Heat the olive oil in a large saucepan over low heat. When the oil is warm, add the prosciutto, garlic and parsley; saute for five minutes, stirring occasionally with a wooden spoon. Add the peas and the broth. Simmer until the peas are tender. Season with salt and pepper.
To cook the pasta: bring a large pot of water to boil over medium heat. When water comes to full boil, add salt and the pasta and cook until al dente. Drain the pasta and add it to the saucepan with the peas. Mix very well. Cook for one minute more, mixing continuously, while the pasta absorbs some of the sauce. Transfer to a large warmed serving platter and sprinkle with parsley leaves.
Braised Pork Loin
- 1 lb. boneless pork loin
- 4 cloves garlic
- 2 tablespoons raisins
- 2 tablespoons pine nuts
- 1 oz. capers
- 2 tablespoons olive oil
- 1 lb. plum tomatoes, peeled, seeded and chopped (or use canned)
- 1 tablespoon parsley
- salt and pepper
Slice the pork loin three-quarters of the way through lengthwise and flatten slightly with a wooden mallet.
Chop 2 of the cloves of garlic finely, mix with the raisins, pine nuts and capers. Place this mix over the pork and roll the pork into a cylinder. Tie with string.
Brown the remaining garlic in oil, and then remove it. Add the pork roll, brown on all sides, add tomatoes. Add salt and pepper to taste , cover and cook for 25 min. over a low flame. Add parsley, remove from heat. Let rest a few minutes before cutting into one inch slices.
- Sponge Cake, recipe below
- 3 tablespoons liqueur (Grand Marnier, Benedictine, Framboise)
- 1 cup plus 2 tablespoons heavy cream
- 1 cup plus 2 tablespoons fresh ricotta
- 6 tablespoons sugar
- 1/2 cup hazelnuts, toasted and chopped
- 1/2 cup almonds, toasted and chopped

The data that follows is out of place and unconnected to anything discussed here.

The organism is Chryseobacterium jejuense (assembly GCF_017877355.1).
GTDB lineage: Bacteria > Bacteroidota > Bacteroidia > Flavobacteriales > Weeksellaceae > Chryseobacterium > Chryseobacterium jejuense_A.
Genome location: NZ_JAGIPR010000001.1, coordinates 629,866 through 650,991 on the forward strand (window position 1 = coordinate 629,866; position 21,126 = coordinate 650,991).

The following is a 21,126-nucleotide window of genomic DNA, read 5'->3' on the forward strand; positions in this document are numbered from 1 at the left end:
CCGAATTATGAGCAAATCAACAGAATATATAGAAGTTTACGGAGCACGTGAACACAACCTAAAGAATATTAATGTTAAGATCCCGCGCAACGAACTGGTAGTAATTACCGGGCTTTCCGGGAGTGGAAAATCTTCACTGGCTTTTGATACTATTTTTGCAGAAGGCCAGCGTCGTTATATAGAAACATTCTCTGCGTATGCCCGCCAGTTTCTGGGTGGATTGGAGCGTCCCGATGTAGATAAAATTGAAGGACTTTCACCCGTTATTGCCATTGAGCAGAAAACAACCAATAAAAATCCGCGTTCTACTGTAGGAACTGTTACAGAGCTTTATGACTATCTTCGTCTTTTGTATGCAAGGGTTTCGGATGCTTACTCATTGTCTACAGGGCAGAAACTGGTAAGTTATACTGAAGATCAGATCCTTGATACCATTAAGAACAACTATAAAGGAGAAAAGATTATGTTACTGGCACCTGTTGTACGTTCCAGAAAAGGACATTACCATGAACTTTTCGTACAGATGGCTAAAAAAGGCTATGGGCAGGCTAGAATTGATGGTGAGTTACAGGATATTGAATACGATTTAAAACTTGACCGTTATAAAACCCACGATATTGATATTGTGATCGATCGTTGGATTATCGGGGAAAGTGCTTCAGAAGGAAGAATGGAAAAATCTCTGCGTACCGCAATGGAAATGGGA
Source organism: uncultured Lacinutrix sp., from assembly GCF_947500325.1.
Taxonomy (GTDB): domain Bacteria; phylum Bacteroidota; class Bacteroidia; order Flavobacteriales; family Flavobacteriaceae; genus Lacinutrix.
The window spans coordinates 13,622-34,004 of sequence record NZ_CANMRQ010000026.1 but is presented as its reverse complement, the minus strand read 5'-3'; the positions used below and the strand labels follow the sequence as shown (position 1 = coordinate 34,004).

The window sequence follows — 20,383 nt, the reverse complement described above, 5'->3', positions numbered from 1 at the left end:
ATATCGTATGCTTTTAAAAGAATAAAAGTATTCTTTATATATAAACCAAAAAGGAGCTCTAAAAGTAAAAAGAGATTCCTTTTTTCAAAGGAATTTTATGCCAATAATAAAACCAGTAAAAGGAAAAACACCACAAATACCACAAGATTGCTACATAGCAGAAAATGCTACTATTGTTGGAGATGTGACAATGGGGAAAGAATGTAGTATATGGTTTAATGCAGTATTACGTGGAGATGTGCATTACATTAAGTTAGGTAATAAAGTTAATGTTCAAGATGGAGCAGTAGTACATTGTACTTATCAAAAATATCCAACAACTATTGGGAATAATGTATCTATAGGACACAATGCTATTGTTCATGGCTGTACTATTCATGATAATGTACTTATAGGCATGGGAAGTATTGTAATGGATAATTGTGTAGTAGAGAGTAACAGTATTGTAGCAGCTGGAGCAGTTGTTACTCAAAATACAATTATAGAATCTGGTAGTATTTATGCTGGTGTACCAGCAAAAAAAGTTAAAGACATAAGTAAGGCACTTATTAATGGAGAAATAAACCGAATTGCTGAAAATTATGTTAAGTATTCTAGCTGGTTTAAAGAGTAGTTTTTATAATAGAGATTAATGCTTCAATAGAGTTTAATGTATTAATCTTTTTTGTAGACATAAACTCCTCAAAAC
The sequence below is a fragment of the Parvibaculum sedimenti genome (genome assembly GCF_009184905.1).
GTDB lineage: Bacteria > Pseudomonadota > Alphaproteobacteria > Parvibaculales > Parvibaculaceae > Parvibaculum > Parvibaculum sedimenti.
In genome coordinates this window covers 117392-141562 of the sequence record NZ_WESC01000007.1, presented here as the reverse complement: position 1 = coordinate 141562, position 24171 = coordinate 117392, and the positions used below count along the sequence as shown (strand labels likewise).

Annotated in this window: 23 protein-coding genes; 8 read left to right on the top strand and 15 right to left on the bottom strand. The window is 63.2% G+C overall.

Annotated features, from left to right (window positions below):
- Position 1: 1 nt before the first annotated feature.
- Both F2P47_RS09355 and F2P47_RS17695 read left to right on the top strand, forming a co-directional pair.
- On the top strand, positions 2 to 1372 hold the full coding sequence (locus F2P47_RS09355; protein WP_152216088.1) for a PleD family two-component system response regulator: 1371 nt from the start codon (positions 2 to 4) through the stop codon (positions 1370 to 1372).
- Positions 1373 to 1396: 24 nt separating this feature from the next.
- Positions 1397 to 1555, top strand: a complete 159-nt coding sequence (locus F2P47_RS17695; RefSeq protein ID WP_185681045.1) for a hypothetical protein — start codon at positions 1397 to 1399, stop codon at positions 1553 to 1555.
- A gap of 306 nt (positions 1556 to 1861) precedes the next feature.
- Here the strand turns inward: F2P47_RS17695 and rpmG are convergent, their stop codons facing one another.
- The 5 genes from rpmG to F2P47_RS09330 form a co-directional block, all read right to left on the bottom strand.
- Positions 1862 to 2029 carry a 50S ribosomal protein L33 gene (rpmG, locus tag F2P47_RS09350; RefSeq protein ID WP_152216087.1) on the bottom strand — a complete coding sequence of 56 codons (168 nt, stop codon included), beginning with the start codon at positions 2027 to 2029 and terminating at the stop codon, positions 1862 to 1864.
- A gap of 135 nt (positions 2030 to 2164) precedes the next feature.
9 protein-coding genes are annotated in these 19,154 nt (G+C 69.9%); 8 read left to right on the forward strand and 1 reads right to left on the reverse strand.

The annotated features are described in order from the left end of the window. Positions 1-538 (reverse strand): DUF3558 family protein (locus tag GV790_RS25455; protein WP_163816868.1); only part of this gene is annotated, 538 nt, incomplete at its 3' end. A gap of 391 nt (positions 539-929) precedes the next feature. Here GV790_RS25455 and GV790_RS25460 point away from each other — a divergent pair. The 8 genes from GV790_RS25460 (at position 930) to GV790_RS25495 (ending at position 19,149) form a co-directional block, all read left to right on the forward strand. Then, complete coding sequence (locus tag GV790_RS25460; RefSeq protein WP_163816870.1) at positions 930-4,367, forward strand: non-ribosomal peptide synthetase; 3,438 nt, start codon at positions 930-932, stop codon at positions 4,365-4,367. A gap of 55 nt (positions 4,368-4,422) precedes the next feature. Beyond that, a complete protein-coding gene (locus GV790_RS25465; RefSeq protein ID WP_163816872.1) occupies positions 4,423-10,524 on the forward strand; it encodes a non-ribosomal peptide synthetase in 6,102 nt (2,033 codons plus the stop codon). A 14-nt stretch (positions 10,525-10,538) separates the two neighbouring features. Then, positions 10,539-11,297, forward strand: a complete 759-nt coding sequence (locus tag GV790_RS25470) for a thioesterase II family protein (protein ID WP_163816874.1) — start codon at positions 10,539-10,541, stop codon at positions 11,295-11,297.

- 1 1/2 ounces bittersweet chocolate, chopped fine
- 2 1/2 teaspoons unsweetened cocoa powder
Cut the sponge cake into 1/2 inch thick strips. Spray a 1 1/2-quart bowl lightly with vegetable spray. Line bottom and sides with cake strips, ensuring a tight fit to completely encase the filling. Sprinkle with liqueur and set aside.
Whip cream until it holds soft peaks. Separately, beat ricotta and sugar until smooth, about 3 minutes. Fold together whipped cream and ricotta. Fold in half the nuts.
Pour half the mixture into the cake lined bowl. Make a well in the center large enough to hold the remaining cream mixture.
Thoroughly blend remaining cream mixture with chopped chocolate and cocoa powder, then spoon mixture into the center. Sprinkle remaining nuts on top, cover lightly with plastic wrap and freeze until very firm, at least 6 hours.
Fifteen minutes before serving, remove from freezer and invert onto a plate. Slice into 8 servings.
Sponge Cake Recipe
- 3/4 cup all-purpose flour, sifted
- 2/3 cup sugar
- 4 eggs
- A pinch of salt
- A teaspoon vanilla extract
Spray a 10-inch round cake pan with cooking spray and flour bottom of the pan. Heat oven to 375 degrees F.
Separate the yolks and put them in a bowl with the sugar. Beat the mixture until very fluffy. Beat in the vanilla extract.
In a separate bowl beat the egg whites until stiff peaks form, add a pinch of salt and gently fold them into the beaten yolks. Fold the flour into the batter and pour it into the pan.
Put the cake in the oven, reduce the temperature to 350 degrees F, and bake the cake for about 35-40 minutes or until a toothpick inserted into the center of the cake is dry and the cake pulls away from the sides of the pan. Turn the oven off. Open the oven door and let the cake cool for one hour in the oven. Turn out onto a wire rack and let rest for an hour before cutting
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- Florence – A Tuscan Late Summer – Florence, Italy (travelpod.com)
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October 24, 2012 at 6:59 pm
Hey! Thanks for the ping! Great post and now I must have some great Italian food…
October 28, 2012 at 3:23 am
Thanks for the link! Your post makes me miss the food so much!
October 28, 2012 at 11:38 am
Thank you for reading.